description.  This allows the forwarding of data packets with the
   PPR-ID (r6') to the next element along the path, and hence towards
   node R6.

   To summarize the control plane processing, the receiving IGP node
   determines if it is on the path by checking the node's topological
   elements in the path list.  If it is, it adds/adjusts the PPR-ID's
   shortest path NH towards the next topological path element in the
   PPR's path list.  This process continues at every IGP node as
   specified in the path description TLV.

3.1.  PPR Data Plane aspects

   Data plane type for PPR-ID is selected by the entity (e.g., a
   controller, locally provisioned by operator), which selects a
   particular PPR in the network.

3.1.1.  PPR Native IP Data Planes

   In an IPv4 network, source routing and packet steering with PPR can
   be done by selecting the IPv4 data plane type (PPR-IPv4), in PPR Path
   description with a corresponding IPv4 address/prefix as PPR-ID while
   signaling the path description in the control plane Section 3.2.
   Forwarding is done by setting the destination IP address of the
   packet as PPR-ID at the ingress node of the network.  In this case
   this is an IPv4 address in the tunneled/encapsulated user packet.
   There is no data plane change or upgrade needed to support this
   functionality.




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   Similarly, for an IPv6 network source routing and packet steering can
   be done in IPv6 data plane type (PPR-IPv6), along the path as
   described in PPR Path description with a corresponding IPv6 address/
   prefix as PPR-ID in the control plane Section 3.2.  Whatever
   specified above for IPv4 applies here too, except that destination IP
   address of the encapsulated data packet at the edge node is an IPv6
   Address (PPR-ID).  This doesn't require any IPv6 extension headers
   (EH).

   For a loose path in an IPv4 or IPv6 network (Native IPv4 or IPv6 data
   planes respectively) the packet has to be encapsulated using the
   capabilities (either dynamically signaled through
   [I-D.ietf-isis-encapsulation-cap] or statically provisioned on the
   nodes) of the next loose PDE in the path description.

   Consider the network fragment shown in Figure 3 which further
   illustrates loose routing, and consider PATH-3.  Node R2 can reach R5
   ECMP through R2->R3->R4, and R2->R6->R4, both at cost 2.  The path
   R2->R7->R8->R4 is longer (cost 3) and is not a path that R2 would
   choose to use it to reach R4.  Node R2 (start of the loose segment)
   is programmed to encapsulate a data packet towards the next loose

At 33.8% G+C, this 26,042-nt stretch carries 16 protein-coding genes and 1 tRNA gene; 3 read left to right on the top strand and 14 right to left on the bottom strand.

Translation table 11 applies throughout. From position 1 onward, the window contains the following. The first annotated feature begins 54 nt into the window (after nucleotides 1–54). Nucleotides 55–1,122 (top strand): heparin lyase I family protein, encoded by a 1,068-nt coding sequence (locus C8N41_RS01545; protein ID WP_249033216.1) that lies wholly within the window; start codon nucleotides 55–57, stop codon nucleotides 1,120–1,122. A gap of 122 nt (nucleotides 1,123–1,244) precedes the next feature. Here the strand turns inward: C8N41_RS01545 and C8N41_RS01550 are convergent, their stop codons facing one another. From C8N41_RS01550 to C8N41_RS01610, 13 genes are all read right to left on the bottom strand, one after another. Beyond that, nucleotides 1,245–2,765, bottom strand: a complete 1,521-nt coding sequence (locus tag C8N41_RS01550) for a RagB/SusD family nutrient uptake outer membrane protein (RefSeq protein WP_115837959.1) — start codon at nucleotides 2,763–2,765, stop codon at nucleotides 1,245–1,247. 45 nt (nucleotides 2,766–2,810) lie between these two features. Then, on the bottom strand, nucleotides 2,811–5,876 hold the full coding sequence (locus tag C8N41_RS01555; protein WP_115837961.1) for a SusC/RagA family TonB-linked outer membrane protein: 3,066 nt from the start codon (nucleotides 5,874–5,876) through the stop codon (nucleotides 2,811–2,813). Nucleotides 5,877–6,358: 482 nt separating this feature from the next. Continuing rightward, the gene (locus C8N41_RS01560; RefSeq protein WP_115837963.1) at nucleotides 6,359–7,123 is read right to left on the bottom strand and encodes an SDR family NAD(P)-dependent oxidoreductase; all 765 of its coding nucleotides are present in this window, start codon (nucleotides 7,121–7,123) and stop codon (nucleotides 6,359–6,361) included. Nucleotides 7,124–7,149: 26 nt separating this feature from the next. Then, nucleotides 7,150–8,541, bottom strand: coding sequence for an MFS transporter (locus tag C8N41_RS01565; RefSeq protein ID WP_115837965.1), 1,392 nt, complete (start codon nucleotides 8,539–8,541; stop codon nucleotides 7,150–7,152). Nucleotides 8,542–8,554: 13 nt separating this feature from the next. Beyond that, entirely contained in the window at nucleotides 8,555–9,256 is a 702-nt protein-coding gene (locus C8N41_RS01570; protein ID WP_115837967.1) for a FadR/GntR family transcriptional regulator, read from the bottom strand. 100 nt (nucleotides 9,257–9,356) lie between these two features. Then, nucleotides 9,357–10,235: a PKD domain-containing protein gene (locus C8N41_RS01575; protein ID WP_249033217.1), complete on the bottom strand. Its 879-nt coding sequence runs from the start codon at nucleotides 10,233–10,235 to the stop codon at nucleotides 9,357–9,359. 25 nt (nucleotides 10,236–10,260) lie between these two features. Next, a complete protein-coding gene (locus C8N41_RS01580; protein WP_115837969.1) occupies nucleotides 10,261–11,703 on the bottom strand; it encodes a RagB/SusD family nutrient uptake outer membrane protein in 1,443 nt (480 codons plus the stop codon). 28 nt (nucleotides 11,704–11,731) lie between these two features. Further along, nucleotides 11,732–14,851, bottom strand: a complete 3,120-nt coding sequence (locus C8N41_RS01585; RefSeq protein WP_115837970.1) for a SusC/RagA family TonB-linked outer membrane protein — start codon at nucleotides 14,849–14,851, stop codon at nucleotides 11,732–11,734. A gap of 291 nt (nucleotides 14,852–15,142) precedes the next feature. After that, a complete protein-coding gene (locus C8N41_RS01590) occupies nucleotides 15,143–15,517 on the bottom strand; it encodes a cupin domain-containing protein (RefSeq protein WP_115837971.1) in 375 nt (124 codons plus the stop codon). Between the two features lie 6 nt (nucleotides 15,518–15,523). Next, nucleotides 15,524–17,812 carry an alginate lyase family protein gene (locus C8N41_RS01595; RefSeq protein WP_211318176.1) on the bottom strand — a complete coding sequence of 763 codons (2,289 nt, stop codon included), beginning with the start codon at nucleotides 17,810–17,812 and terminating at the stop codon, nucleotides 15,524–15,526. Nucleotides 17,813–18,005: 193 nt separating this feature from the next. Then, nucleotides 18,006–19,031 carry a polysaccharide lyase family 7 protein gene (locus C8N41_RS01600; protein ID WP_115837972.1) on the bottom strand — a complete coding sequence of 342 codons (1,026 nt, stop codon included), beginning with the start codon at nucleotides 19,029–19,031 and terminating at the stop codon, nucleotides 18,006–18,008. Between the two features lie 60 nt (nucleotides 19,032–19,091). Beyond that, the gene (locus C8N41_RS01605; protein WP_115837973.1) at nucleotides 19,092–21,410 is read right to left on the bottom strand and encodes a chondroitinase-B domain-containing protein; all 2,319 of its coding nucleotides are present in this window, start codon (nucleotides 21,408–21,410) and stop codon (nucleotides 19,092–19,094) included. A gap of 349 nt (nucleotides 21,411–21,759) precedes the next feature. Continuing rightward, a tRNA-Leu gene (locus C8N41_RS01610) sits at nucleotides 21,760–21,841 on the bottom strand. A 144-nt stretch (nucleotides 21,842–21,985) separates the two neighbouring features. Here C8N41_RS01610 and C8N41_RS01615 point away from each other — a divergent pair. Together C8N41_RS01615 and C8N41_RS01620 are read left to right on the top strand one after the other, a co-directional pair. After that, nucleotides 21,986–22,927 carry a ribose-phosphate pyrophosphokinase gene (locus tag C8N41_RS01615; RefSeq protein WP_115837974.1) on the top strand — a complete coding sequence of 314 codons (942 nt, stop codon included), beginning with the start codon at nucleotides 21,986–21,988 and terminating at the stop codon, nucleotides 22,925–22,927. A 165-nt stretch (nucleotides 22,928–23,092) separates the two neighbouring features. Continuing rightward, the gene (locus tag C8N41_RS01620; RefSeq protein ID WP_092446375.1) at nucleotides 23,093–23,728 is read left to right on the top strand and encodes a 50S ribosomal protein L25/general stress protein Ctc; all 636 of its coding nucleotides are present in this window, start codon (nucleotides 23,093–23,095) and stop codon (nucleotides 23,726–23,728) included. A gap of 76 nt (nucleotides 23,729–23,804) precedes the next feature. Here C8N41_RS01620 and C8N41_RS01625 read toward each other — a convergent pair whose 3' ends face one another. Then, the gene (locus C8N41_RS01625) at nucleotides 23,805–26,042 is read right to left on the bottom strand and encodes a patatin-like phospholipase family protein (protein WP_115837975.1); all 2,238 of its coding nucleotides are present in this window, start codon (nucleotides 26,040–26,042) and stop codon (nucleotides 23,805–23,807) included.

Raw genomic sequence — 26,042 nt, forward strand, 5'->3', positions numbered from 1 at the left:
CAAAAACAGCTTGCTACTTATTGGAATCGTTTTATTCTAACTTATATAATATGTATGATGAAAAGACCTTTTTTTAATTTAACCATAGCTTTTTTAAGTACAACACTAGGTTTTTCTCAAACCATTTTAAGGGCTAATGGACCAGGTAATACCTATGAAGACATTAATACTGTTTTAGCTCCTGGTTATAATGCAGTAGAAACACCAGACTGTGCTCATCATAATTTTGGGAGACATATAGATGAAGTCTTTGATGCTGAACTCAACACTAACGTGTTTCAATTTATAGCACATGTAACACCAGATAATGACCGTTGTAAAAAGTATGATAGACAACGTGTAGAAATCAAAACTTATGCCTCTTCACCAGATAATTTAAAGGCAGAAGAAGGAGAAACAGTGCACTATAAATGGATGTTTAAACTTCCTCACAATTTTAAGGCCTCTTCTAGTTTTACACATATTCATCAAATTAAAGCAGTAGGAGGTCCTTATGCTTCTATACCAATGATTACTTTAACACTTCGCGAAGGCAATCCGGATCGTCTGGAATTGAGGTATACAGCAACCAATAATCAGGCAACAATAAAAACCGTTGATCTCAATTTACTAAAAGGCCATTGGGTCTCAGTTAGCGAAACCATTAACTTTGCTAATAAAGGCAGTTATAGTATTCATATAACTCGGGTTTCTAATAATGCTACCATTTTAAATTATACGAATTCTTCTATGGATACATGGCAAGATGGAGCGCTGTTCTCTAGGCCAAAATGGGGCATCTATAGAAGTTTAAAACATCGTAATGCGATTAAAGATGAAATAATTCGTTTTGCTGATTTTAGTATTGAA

topological PPR-PDE in the path, which is R4.  The NH computed at R1
   (for PPR-ID r5') would be the shortest path towards R5 i.e., the
   interfaces towards R2.  R2 has an ECMP towards R3 and R6 to reach R4
   (next PDE in the loose segment), as packet would be encapsulated at
   R2 for R4 as the destination.  R7 and R8 are not involved in this PPR
   path and so do not need a FIB entry for PPR-ID r5' (the on-path check
   for PATH-3 fails at these nodes).

          +---R7-----R8--+
          |              |
          |              |     r5'
   R1-----R2-----R3------R4-----R5
          |              |     r5''
          |              |
          +------R6------+

          All costs are 1
          PATH-3: R1-R2-R4-R5 : PPR-ID=r5'
          PATH-4: R1-R2-R3-R4-R5 : PPR-ID=r5''

                     Figure 3: Network with Loose Path

   In a strict path, for example, PATH-4 in Figure 3, PPR-ID is
   programmed on the data plane at each node of the path, with NH set to
   the shortest path towards the next topological PPR-PDE.  In this
   case, no further encapsulation of the data packet is required.




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3.1.2.  SR-MPLS with PPR

   PPR is fully backward compatible with the SR data plane.  As control
   plane PDEs can be extensible and particular data plane identifiers
   can be expressed to describe the path, in SR case PDEs can contain
   the SR SIDs.

   In SR-MPLS, a data packet contains the stack of labels (path steering
   instructions) which guides the packet traversal in the network.  For
   SR-MPLS data plane, the complete set of label stack is represented
   with a unique SR SID/Label, PPR-ID, to represent the path.  The PPR-
   ID gets programmed on the data plane of each node, with the
   appropriate NH computed as specified in Section 3.  PPR-ID here is a
   label/index from the SRGB (like another node SID or global ADJ-SID).
   PPR path description in the control plane is a set of ordered SIDs
   represented with PPR-PDEs.  Non-Topological segments described along
   with the topological PDEs can also be programmed in the forwarding
   plane to enable specific function/service, when the data packet hits
   with corresponding PPR-ID.

   For SR-MPLS data plane, either 1 label or 2 labels need to be
   provisioned on individual nodes on the path description.  In the
   example network Figure 2, for PATH-2 (a loose path), during control
   plane processing, node R1 programs the bottom label as PPR-ID and the
   top label as the next topological PPR-PDE in the path, which is a
   node SID of R5.  In the control plane, the NH computed at R1 would be
   the shortest path towards R5 i.e., the interfaces towards R2 and R4
   (ECMP).  For strict paths, a single label (PPR-ID) is programmed on